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My life :( Programmer's life :'(

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While +John Wehrle​ may not be from this part of the green mountains, he articulates quite clearly what many of us here stand against and work against, bigotry.
Apparently I have to explain why bigotry is bad. Consider this my first attempt.

Perceiving other groups of people as less than fully human is normal. By this I mean that such behavior is common and has fairly well understood evolutionary roots. Distrusting and attacking rival groups of people mercilessly drives them away or into extinction. Such a strategy results in either more resources for your group . . . or catastrophic bad news for your group (as when it is yours that loses). At any rate, we all appear to be descendants of congenital xenophobes. You might say, xenophobia is the original bigotry.

But if bigotry is so “natural” why should we see it as immoral? Certainly, as this research shows, plenty of people consciously accept bigotry.

Here are some reasons to avoid bigotry:

1. All bigotries are based on lies. In fact, these lies are usually consciously crafted to rationalize bigotry. Bigotry is a lie you tell yourself and then believe. In fact, people seem to need to repeat these lies to themselves and to others apparently to reinforce the weakening force of their own self-conscious rationalizations.

2. Bigotry is stupid. Since bigotry is based on lies bigots base their actions and expectations on lies instead of facts. Just as jumping off of a step you think is 1 meter high when in fact it is 10 meters high will harm you, being a bigot is self-destructive.

How so?

2a. Bigots ignore the potential of those they are bigoted against. They ignore resources in plain sight. They waste opportunities. They squander chances. And that’s not all, because their opportunities seem so limited they are forced to settle for less than optimum employees, partners, allies, consultants, etc. When you ignore the black woman genius next door you have to make do with the marginally above average white guy who fits your bigoted expectations.

2b. Bigots make unnecessary enemies. When bigots believe the lie that all members of a group pose a threat they target that group with constant harassment and discrimination. That abuse creates enmity where there was none before. Such lies make enemies out of potential friends. The bigot believes his own lies and in so doing makes his own worst fears partially true.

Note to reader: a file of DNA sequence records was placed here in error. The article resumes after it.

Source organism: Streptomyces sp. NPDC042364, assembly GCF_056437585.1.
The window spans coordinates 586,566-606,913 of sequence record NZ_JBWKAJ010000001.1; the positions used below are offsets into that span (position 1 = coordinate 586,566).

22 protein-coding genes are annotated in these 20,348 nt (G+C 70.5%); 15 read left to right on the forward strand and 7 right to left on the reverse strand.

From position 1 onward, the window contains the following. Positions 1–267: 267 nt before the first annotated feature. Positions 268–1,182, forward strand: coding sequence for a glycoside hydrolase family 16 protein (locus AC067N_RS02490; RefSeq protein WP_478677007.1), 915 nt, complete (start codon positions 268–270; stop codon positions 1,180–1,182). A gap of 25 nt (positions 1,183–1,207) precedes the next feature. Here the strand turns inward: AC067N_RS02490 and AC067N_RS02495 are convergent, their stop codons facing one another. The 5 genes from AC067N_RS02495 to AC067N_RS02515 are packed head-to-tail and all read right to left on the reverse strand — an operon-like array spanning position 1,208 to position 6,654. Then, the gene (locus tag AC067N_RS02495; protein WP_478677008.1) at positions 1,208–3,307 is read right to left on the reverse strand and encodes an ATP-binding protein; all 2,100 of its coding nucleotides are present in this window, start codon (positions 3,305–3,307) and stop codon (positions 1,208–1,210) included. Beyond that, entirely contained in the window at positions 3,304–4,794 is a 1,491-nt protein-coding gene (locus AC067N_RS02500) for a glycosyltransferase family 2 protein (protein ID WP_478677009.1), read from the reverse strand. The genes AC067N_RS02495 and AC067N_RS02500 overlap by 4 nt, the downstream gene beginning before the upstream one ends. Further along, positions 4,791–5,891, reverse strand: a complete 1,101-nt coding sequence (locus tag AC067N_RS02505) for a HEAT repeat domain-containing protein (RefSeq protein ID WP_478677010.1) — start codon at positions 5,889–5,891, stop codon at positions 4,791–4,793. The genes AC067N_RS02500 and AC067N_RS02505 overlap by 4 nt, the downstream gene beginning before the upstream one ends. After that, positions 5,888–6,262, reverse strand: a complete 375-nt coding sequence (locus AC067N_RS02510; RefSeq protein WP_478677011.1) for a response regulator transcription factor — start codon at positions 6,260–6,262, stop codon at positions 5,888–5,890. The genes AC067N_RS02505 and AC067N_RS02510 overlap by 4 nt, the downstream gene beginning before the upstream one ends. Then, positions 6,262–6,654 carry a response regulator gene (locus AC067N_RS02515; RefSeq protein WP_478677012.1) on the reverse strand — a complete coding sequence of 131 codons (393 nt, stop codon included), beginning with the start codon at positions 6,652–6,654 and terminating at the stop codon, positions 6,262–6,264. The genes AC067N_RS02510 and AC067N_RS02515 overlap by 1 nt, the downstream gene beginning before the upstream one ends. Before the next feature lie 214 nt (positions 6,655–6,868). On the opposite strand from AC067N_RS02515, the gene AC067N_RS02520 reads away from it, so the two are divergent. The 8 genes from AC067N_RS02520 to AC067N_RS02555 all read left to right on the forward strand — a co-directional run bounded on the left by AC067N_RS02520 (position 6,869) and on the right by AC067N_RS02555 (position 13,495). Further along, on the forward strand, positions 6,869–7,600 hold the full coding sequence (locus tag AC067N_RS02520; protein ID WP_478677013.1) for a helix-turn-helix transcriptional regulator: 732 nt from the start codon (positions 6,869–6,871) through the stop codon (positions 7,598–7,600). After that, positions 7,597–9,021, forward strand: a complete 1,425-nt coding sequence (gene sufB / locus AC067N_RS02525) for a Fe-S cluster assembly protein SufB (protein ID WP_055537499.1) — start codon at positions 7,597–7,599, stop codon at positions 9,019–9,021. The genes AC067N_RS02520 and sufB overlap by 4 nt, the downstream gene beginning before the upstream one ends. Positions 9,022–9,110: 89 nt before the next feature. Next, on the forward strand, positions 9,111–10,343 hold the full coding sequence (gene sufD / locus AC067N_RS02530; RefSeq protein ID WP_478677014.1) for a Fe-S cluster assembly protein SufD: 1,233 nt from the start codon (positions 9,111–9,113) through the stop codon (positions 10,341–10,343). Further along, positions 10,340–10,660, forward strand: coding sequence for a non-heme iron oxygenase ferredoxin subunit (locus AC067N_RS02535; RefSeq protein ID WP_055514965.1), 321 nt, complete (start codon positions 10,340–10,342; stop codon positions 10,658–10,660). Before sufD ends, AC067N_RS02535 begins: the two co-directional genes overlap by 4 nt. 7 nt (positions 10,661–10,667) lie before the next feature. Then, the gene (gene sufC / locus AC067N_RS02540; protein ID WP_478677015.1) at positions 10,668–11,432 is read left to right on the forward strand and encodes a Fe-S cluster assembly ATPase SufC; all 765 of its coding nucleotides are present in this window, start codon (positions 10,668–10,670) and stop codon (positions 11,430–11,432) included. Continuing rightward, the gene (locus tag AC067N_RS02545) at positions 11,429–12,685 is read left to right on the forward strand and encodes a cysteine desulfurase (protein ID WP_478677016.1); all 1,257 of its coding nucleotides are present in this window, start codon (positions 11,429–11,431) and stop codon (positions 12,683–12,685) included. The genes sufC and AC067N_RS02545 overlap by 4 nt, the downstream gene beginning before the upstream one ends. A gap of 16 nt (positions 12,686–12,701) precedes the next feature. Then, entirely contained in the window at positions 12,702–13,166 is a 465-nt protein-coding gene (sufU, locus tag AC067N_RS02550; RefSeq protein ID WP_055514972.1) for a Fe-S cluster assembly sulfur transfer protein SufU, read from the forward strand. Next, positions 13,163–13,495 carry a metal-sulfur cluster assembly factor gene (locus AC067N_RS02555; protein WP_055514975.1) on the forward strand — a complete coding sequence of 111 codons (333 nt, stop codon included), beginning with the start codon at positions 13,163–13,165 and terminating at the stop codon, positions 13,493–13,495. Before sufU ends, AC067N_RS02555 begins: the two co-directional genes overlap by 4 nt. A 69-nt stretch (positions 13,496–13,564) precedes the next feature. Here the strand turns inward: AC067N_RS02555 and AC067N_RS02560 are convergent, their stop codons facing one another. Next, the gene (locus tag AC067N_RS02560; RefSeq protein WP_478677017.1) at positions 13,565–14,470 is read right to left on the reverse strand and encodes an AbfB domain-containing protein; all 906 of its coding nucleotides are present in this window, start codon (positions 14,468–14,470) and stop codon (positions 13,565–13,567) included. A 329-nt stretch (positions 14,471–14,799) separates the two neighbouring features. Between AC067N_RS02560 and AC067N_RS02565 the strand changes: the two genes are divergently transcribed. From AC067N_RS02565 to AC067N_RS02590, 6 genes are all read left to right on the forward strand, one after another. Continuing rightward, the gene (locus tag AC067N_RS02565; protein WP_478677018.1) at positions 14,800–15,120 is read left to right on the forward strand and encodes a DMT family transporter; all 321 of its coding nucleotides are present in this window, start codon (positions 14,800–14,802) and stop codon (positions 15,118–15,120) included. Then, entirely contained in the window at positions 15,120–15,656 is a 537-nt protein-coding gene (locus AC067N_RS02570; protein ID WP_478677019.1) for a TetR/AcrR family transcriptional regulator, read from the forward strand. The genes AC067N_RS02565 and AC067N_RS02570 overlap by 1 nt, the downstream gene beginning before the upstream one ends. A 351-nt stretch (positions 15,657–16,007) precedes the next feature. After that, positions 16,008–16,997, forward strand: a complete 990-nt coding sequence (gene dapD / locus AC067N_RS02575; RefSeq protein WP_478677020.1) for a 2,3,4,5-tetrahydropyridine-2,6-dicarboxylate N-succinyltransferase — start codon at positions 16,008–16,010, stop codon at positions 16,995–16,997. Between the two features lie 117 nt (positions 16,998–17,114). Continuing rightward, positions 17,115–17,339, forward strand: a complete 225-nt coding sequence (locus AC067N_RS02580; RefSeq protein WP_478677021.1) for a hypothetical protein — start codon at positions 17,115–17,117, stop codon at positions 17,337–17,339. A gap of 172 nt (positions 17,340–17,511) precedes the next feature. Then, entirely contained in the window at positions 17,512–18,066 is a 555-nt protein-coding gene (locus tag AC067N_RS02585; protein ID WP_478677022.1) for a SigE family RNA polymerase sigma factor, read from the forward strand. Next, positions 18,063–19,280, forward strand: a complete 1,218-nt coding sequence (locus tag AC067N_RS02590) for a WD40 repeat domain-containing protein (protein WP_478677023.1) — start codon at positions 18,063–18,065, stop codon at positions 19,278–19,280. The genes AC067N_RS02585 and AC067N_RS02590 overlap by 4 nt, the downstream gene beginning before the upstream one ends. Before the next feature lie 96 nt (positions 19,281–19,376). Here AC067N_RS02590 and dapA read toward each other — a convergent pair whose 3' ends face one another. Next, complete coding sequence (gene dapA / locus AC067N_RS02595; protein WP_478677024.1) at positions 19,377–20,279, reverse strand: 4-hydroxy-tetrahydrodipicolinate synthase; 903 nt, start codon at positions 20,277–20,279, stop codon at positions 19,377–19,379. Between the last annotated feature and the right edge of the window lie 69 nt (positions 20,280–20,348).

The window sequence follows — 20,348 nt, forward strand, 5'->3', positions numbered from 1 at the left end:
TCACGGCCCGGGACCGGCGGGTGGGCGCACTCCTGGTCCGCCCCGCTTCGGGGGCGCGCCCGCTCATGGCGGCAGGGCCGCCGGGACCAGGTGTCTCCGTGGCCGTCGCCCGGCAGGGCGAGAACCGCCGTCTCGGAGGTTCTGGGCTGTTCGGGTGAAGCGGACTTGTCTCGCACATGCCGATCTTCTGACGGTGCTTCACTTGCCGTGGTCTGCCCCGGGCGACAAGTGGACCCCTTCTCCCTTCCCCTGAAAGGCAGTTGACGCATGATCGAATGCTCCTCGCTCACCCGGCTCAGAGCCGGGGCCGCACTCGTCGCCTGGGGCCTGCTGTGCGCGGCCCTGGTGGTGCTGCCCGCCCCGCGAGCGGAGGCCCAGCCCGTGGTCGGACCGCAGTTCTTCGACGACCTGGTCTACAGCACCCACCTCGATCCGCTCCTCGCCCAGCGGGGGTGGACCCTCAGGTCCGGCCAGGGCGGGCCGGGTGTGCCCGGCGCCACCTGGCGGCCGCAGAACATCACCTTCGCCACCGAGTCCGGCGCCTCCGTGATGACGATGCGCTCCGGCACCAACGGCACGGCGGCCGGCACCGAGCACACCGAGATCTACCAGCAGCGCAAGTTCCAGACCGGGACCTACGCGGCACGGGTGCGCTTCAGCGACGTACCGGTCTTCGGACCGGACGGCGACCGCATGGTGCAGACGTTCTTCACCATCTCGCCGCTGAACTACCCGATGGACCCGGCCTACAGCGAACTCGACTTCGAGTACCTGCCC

. . . so yes, bigotry is stupid.

3. Bigotry is hypocritical. A sense of fairness is not a cultural artifact. Valuing fairness and consistency is universal not only among all homo sapiens but at least among all primates and possibly among all sufficiently mentally complex social animals. Hypocrisy is the tension that occurs when one claims to value fairness but embraces obviously unfair practices. No better example of hypocrisy exists than bigots. Bigots claim to want justice, and fairness and peace – according to bigots, all they want is to defend themselves – but of course this is a lie. They attack while calling it defense. They assault while pretending to be victims. They steal while pretending they own what they’re taking.

4. Bigots tend to commit moral atrocities. Believing that other people are not fully human enables you to consider treating them as non-human pests, vermin to be eradicated. Such moral atrocities are the worst crimes any human can commit. They leave a scar on humanity that lasts for generations. That scar affects the victims most of all but the perpetrators will be affected as well, whether they admit it or not. They have increased the stakes of maintaining the lies of bigotry that rationalized their moral crimes to an existential level. If they ever let those lies slip, if they ever experience an accidental moment of moral clarity, the gravity of their crimes will be overwhelming to the point of realizing that the world would indeed have been better off if they had never been born.

I wish I did not need to write this explanation. I wish these elements of bigotry were self-evident.

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The Guardian: Utopian thinking: the easy way to eradicate poverty.
Universal basic income, venture capital for the people.
While it won’t solve all the world’s ills – and ideas such as a rent cap and more social housing are necessary in places where housing is scarce – a basic income would work like venture capital for the people. We can’t afford not to do it – poverty is hugely expensive.

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He's off to start a business the employees at risk. Justin starting great work I wish you all the best, your presence will be missed on the street.